The attitude that “There ought to be a law!” is in itself dangerous to liberty.  It is a symptom of a desire to rule over others.  It pushes us closer and closer to that metaphorical line asked about in the original post.

    In a free society you are not obligated to like anything anyone does or says.  You don’t have to agree with how anyone lives or works.  No one has to like you, what you do, or what you say, either.  Unless someone is violating another’s rights of life, liberty, or property, I am leery of suggesting any law that might affect them.


    This right here. You hit the nail on the head.
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    booksmart

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    Re: Where is the point of no return?
    « Reply #55 on: January 15, 2021, 11:04:10 am »
    We have federal laws governing minimum wage, overtime pay, etc.  It isn't that much of a stretch to include maximum CEO compensation.

    You're worried about keeping talent? I'm sick of hearing about CEO's running a company into the ground and walking away with million$$ in golden parachutes.

    Anyway, as I said. BACK TO DC.

    NukMed

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    Re: Where is the point of no return?
    « Reply #56 on: January 15, 2021, 11:21:38 am »
    We have federal laws governing minimum wage, overtime pay, etc.  It isn't that much of a stretch to include maximum CEO compensation.


    This would be your opportunity to explain how those laws regarding min. wage, and overtime pay are constitutional.  Please site the clause in the Constitution granting Congress that power.


    You're worried about keeping talent? I'm sick of hearing about CEO's running a company into the ground and walking away with million$$ in golden parachutes.


    This would be where you explain how it's any of your business telling the owner of a company what is a wise/foolish business decision.  Why do you get to tell the owner/shareholders what management to hire or what practices, procedures, and strategies to implement?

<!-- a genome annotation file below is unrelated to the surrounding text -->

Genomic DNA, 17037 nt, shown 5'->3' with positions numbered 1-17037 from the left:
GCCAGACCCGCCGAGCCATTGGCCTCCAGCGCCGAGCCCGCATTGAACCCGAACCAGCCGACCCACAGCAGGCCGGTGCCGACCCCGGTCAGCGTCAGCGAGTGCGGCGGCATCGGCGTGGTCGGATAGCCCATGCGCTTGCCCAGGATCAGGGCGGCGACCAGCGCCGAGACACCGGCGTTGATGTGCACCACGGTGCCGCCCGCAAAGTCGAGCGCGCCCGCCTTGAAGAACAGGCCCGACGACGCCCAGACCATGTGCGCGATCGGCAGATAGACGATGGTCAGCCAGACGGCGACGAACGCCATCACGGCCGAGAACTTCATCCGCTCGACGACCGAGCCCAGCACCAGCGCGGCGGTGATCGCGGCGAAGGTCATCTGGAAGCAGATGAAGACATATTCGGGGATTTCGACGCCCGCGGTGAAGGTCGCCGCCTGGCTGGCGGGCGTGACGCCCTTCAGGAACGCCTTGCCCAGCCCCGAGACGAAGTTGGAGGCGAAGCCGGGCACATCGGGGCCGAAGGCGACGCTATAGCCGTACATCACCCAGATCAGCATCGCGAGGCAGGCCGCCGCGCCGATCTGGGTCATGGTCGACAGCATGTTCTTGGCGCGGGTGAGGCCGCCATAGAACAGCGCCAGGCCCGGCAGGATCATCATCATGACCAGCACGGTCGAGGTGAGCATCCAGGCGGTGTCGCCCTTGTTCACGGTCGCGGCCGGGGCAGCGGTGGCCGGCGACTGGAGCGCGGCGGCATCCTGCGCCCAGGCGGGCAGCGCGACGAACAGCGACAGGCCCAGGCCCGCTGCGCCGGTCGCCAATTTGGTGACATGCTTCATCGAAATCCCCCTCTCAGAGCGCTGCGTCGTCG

Freedom trumps fear.  Rights trump security.  Free will trumps order.

    booksmart

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    Re: Where is the point of no return?
    « Reply #57 on: January 15, 2021, 11:38:11 am »
    The federal minimum wage provisions are contained in the Fair Labor Standards Act (FLSA)

    It's not the business decision, it's the golden parachute. You just fluffed up a multinational company and walked away with $42million, while 40,000 people got laid off.

    Can a mod move this part of the thread to a new one?

    NukMed

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    Re: Where is the point of no return?
    « Reply #58 on: January 15, 2021, 11:56:19 am »
    The federal minimum wage provisions are contained in the Fair Labor Standards Act (FLSA)

    It's not the business decision, it's the golden parachute. You just fluffed up a multinational company and walked away with $42million, while 40,000 people got laid off.

    Can a mod move this part of the thread to a new one?

    Once again you fail to answer the questions.  I am detecting a trend here and am suspicious that you know that answering them shoots holes in your argument.
    Freedom trumps fear.  Rights trump security.  Free will trumps order.

    Grognard

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    Re: Where is the point of no return?
    « Reply #59 on: January 15, 2021, 03:33:23 pm »
    well, to get back to my original thoughts...